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Thread: Anyone Try New 10"Wahuda Bench Jointer?

  1. #1
    Join Date
    Sep 2019
    Location
    Massachusetts
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    150

    Anyone Try New 10"Wahuda Bench Jointer?

    Seems Wahuda in now offering a 10" benchtop jointer at a reasonable price for that size with some early bird enticements.
    https://www.wahudatools.com/10in-ben...early-bird.htm

    Wondering if it's as well regarded a their 8" and 6" models. I tend not tobe an early adopter but I may be ready soon to get a bench jointer.

  2. #2
    Join Date
    Dec 2005
    Location
    West Lafayette, IN
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    6,036
    Itís hard enough to joint on a 6Ē bench top, how on earth would you do it on an, likely underpowered, 10Ē version? I could see this being desirable to super small shops though.

  3. #3
    Join Date
    Mar 2006
    Location
    SoCal
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    20,723
    I mean this as positive input to add to your thoughts:

    I think you need to get some honest reports from owners of bunch top jointers. IMHO, many reviews are colored by the "someone just got their first jointer" or "someone spent way too much for that machine" syndromes. I think with some decent effort one can make a bench top jointer serve well for small blanks. With a few disassembly/reassembly steps to shim the tables into plane I had my 6" Delta benchtop working well enough to not feel bad about selling it to a friend who does model work. I suppose there are small enough / light enough items requiring 10" of jointer width but, I can't think of what they would be. Decoupage plaques maybe?
    "The Danish government believes that if we train 5,000 designers, and produce
    one Hans Wegner, the money is very well spent." - Ole Gjerlov-Knudsen

  4. #4
    Join Date
    Aug 2017
    Location
    Arlington, TX
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    333
    This jointer uses a higher speed cutter head and fewer cutter inserts, which together with a universal motor (12K rpm) creates a lot more noise, at a lot higher frequency, than conventional jointers of equivalent size. It ought to be a screamer...

    To say it is a "spiral-styled cutterhead" as stated in the manual, is an overreach.

    There are only 20 cutter inserts.

    Thus, there are apparently only enough inserts for a single, full equivalent row of cutters (though they appear to be staggered over the 6 sides of the cutter head, per the manual illustrations), and a small diameter cutter head, both of which require a slow feed rate to achieve the same surface quality of conventional jointers. However, given the 12 amp motor, a slow feed rate is probably all that it can handle on a wide jointed surface.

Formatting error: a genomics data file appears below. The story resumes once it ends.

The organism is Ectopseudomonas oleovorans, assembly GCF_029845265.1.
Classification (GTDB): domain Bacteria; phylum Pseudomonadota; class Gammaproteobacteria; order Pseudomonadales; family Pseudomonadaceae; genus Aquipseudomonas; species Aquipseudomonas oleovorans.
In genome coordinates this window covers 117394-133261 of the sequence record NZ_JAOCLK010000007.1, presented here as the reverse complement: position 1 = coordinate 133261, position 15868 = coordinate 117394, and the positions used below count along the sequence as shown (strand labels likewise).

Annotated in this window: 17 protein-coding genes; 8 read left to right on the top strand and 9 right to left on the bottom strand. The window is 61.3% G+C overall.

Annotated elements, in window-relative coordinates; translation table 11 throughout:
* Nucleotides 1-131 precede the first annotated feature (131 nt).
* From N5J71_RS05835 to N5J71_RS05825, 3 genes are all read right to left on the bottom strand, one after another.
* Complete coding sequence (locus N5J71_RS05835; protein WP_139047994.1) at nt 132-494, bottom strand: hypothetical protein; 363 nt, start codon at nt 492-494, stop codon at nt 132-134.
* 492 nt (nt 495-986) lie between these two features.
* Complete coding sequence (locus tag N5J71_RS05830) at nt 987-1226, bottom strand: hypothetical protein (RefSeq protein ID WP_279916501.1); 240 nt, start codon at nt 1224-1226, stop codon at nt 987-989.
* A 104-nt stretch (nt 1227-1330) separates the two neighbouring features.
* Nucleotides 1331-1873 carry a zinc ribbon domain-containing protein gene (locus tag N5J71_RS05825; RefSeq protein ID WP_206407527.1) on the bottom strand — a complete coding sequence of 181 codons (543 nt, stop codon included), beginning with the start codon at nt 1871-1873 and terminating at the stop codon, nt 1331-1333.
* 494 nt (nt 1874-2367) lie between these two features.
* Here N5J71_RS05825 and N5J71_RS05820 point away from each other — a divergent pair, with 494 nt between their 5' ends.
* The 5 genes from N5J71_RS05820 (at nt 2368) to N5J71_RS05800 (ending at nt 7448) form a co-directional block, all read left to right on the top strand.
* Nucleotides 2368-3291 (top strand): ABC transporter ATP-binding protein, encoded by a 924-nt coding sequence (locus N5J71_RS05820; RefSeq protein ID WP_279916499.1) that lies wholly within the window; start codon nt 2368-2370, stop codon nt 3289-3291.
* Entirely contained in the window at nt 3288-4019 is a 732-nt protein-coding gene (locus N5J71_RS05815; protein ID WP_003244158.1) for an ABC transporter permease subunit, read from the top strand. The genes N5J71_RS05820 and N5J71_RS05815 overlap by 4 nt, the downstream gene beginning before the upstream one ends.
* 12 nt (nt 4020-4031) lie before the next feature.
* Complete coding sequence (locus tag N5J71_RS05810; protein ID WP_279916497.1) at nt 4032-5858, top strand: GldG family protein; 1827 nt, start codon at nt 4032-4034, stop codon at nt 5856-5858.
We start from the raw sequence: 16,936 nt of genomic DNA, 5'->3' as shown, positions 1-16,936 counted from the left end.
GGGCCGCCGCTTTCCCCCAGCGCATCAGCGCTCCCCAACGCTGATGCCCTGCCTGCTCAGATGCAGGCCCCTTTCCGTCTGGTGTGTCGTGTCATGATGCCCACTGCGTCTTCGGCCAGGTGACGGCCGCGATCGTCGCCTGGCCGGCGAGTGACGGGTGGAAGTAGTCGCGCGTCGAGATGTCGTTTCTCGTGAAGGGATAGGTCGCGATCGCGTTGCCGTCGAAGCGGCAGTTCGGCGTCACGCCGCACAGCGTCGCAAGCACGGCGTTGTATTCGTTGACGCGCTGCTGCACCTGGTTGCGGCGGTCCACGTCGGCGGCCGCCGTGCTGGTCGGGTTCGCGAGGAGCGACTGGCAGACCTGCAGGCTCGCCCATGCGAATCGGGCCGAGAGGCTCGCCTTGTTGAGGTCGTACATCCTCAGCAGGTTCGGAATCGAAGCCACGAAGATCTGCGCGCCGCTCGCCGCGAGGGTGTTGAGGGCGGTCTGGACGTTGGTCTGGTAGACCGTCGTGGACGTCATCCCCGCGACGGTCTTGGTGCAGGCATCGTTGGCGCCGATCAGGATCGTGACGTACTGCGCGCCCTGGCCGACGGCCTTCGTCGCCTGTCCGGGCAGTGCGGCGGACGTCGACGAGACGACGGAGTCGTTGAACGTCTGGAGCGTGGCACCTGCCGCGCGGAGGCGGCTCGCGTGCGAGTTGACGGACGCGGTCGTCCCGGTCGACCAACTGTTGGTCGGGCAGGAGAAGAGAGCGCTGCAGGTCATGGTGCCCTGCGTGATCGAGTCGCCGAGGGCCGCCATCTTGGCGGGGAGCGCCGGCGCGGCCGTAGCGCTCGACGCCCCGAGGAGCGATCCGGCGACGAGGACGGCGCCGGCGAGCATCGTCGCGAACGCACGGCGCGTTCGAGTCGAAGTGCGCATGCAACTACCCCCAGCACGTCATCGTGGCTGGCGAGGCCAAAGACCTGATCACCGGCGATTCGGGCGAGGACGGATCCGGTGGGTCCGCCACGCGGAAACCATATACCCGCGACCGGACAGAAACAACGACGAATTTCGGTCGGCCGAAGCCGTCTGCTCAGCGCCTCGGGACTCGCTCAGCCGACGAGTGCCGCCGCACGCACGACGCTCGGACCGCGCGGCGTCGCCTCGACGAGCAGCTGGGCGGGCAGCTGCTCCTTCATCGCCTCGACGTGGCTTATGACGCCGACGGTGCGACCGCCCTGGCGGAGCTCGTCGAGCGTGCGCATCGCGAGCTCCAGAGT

The table is very short for a 10" jointer. Shop made extension tables, supported by the extension roller supports, could improve that, but the formed sheet-metal construction may not provide the necessary rigidity.

    The cutter head is aluminum (with a steel axle). I would be concerned that striking a nail or rock in the stock being jointed could damage the soft aluminum seat on the cutter head, in addition to the cutter (which would have been damaged on any other machine as well). It is also not clear whether the insert's screws thread into the soft aluminum, or the steel axle.

    -- Andy - Arlington TX

  5. #5
    Itís a presale and not available yet. I have the cutech industrial planer and itís a fine machine for the money.

    The limitations of a short bed and small fence are just the reality of benchtops. But for a small shop that works with wider and shorter pieces, it should do well.

  6. #6
    Join Date
    Sep 2019
    Location
    Massachusetts
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    150
    So I took your advice and tried to find real world bench jointer pros and cons. All I could find was benchtop jointers were smaller and less powerful which seems rather obvious to me.
    If you have other information I am am all ears to hear it. The Wahuda 10 inch is out of stock at the moment so I have some time to consider options.

    As I see it now I can get a full sized 6" like a Jet or get the 10" inch bench jpointer from Wahuda. I don't have $2k, 220vac, and 12 square feet in my shop right now for a 8-12 inchc floor model,

    I have a very small multi-purpose shop with limited environemntal control. Small footrpint I can cover is a big deal for me.

    I appreciate your input and comments

  7. #7
    Join Date
    Mar 2003
    Location
    SE PA - Central Bucks County
    Posts
    54,220
    John, my advice is to consider what kind of workpieces you intend to run across the jointer (length and width). The former is regardless of edge or face jointing; the latter obviously is important for face jointing. THree times the bed length is about the limit for stock length without "doing a dance" with auxiliary support. If your projects tend to be smaller, you may be fine with a benchtop type machine as long as you can deal with the higher noise level and understand that "typically", the benchtop jointers are not as stout and sturdy as their larger, floor-standing cousins. The geometry of using a benchtop jointer is the same as with a larger one.
    --

    The most expensive tool is the one you buy "cheaply" and often...

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